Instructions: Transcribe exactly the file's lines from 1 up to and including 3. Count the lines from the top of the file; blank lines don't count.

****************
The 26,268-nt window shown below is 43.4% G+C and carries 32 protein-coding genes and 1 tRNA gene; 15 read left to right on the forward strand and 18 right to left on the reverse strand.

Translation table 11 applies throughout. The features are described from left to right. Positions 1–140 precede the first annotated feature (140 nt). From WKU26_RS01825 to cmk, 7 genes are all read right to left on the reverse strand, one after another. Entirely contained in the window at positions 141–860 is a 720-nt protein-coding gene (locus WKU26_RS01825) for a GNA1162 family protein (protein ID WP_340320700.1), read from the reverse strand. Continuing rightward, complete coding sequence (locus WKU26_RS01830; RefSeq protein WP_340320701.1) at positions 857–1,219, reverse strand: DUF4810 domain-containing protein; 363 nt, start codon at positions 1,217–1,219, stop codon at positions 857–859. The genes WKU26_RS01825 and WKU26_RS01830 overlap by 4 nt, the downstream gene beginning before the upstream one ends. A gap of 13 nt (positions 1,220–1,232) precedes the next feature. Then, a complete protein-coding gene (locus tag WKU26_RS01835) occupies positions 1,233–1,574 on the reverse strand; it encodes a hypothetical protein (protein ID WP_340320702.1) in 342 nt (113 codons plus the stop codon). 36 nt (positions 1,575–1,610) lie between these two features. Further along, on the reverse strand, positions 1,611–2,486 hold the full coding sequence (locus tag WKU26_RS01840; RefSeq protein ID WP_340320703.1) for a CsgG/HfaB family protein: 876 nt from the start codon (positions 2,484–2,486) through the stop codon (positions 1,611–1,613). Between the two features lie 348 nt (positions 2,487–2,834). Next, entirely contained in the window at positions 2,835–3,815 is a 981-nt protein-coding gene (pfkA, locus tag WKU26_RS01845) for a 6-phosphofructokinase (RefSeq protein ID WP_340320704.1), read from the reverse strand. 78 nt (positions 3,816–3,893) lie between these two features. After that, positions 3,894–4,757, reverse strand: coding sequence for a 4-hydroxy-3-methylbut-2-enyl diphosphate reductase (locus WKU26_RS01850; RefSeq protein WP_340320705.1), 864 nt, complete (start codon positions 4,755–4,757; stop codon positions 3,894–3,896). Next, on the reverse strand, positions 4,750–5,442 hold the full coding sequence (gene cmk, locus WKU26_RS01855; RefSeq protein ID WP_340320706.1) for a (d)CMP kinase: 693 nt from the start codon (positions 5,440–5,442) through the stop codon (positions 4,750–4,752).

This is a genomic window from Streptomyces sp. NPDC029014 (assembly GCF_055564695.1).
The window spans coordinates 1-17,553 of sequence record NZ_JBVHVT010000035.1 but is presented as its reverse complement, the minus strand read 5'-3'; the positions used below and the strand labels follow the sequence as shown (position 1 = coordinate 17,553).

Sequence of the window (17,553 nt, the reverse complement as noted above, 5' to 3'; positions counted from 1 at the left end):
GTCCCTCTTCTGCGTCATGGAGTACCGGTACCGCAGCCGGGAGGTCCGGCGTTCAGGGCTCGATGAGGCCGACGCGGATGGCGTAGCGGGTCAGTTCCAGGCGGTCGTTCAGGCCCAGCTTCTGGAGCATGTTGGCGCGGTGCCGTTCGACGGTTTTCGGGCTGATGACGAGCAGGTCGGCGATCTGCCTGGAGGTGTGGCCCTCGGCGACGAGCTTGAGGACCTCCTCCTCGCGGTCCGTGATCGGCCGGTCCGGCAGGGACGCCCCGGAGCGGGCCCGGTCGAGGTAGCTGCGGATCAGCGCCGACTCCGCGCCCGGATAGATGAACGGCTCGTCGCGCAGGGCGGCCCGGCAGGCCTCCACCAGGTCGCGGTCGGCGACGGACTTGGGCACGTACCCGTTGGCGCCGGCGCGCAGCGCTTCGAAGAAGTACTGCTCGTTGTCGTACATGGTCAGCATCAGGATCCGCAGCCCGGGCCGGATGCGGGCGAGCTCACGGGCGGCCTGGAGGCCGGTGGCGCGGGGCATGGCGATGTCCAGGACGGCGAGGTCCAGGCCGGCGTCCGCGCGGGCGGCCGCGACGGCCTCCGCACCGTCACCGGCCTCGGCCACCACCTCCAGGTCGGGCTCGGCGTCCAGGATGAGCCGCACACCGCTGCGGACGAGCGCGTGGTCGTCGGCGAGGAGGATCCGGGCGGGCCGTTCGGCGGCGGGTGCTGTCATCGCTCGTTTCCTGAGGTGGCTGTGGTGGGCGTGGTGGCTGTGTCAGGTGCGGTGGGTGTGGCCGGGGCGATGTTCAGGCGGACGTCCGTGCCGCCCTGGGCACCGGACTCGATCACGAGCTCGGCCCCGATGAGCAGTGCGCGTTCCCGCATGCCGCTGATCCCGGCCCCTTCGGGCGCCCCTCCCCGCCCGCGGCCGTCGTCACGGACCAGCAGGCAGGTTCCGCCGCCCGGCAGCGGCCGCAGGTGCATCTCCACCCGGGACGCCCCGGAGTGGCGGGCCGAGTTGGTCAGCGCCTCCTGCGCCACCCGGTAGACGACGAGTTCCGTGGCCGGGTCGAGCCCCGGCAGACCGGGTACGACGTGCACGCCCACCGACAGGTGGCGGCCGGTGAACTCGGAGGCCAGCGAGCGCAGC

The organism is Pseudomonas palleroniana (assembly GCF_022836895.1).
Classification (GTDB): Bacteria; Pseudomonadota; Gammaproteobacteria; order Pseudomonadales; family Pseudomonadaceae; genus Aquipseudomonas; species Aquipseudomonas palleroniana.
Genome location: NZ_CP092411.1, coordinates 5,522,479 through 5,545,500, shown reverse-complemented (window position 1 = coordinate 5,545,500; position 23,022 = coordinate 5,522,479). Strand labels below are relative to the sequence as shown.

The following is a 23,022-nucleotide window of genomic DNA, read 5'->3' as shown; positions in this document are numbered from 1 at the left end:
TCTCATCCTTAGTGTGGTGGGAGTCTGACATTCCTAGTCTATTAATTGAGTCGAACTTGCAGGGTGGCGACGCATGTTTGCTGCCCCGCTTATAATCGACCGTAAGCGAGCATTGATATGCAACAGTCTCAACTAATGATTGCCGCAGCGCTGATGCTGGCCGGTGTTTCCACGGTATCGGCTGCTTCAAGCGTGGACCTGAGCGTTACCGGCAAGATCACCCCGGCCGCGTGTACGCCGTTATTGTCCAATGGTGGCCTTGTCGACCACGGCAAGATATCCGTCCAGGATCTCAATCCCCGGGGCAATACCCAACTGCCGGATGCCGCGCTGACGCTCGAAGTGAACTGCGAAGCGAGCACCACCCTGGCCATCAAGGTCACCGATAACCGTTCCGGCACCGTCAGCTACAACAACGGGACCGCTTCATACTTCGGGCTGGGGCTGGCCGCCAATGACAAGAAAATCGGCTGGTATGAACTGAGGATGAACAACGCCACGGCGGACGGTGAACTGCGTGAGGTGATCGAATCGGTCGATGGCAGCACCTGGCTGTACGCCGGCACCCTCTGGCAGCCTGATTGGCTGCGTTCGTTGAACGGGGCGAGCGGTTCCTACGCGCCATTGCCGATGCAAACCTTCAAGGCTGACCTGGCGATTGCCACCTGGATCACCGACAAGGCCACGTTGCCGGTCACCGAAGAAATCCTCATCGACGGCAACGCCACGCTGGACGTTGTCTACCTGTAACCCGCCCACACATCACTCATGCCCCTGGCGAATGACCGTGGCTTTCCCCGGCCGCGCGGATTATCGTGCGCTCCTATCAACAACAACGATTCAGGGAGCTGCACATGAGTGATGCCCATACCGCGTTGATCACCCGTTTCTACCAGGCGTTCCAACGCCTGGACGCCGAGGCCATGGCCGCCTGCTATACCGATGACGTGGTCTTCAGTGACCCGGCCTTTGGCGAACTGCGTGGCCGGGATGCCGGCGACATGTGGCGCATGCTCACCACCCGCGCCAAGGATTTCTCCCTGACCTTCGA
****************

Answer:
The 26,268-nt window shown below is 43.4% G+C and carries 32 protein-coding genes and 1 tRNA gene; 15 read left to right on the forward strand and 18 right to left on the reverse strand.

Translation table 11 applies throughout. The features are described from left to right. Positions 1–140 precede the first annotated feature (140 nt). From WKU26_RS01825 to cmk, 7 genes are all read right to left on the reverse strand, one after another. Entirely contained in the window at positions 141–860 is a 720-nt protein-coding gene (locus WKU26_RS01825) for a GNA1162 family protein (protein ID WP_340320700.1), read from the reverse strand. Continuing rightward, complete coding sequence (locus WKU26_RS01830; RefSeq protein WP_340320701.1) at positions 857–1,219, reverse strand: DUF4810 domain-containing protein; 363 nt, start codon at positions 1,217–1,219, stop codon at positions 857–859. The genes WKU26_RS01825 and WKU26_RS01830 overlap by 4 nt, the downstream gene beginning before the upstream one ends. A gap of 13 nt (positions 1,220–1,232) precedes the next feature. Then, a complete protein-coding gene (locus tag WKU26_RS01835) occupies positions 1,233–1,574 on the reverse strand; it encodes a hypothetical protein (protein ID WP_340320702.1) in 342 nt (113 codons plus the stop codon). 36 nt (positions 1,575–1,610) lie between these two features. Further along, on the reverse strand, positions 1,611–2,486 hold the full coding sequence (locus tag WKU26_RS01840; RefSeq protein ID WP_340320703.1) for a CsgG/HfaB family protein: 876 nt from the start codon (positions 2,484–2,486) through the stop codon (positions 1,611–1,613). Between the two features lie 348 nt (positions 2,487–2,834). Next, entirely contained in the window at positions 2,835–3,815 is a 981-nt protein-coding gene (pfkA, locus tag WKU26_RS01845) for a 6-phosphofructokinase (RefSeq protein ID WP_340320704.1), read from the reverse strand. 78 nt (positions 3,816–3,893) lie between these two features. After that, positions 3,894–4,757, reverse strand: coding sequence for a 4-hydroxy-3-methylbut-2-enyl diphosphate reductase (locus WKU26_RS01850; RefSeq protein WP_340320705.1), 864 nt, complete (start codon positions 4,755–4,757; stop codon positions 3,894–3,896). Next, on the reverse strand, positions 4,750–5,442 hold the full coding sequence (gene cmk, locus WKU26_RS01855; RefSeq protein ID WP_340320706.1) for a (d)CMP kinase: 693 nt from the start codon (positions 5,440–5,442) through the stop codon (positions 4,750–4,752).

This is a genomic window from Streptomyces sp. NPDC029014 (assembly GCF_055564695.1).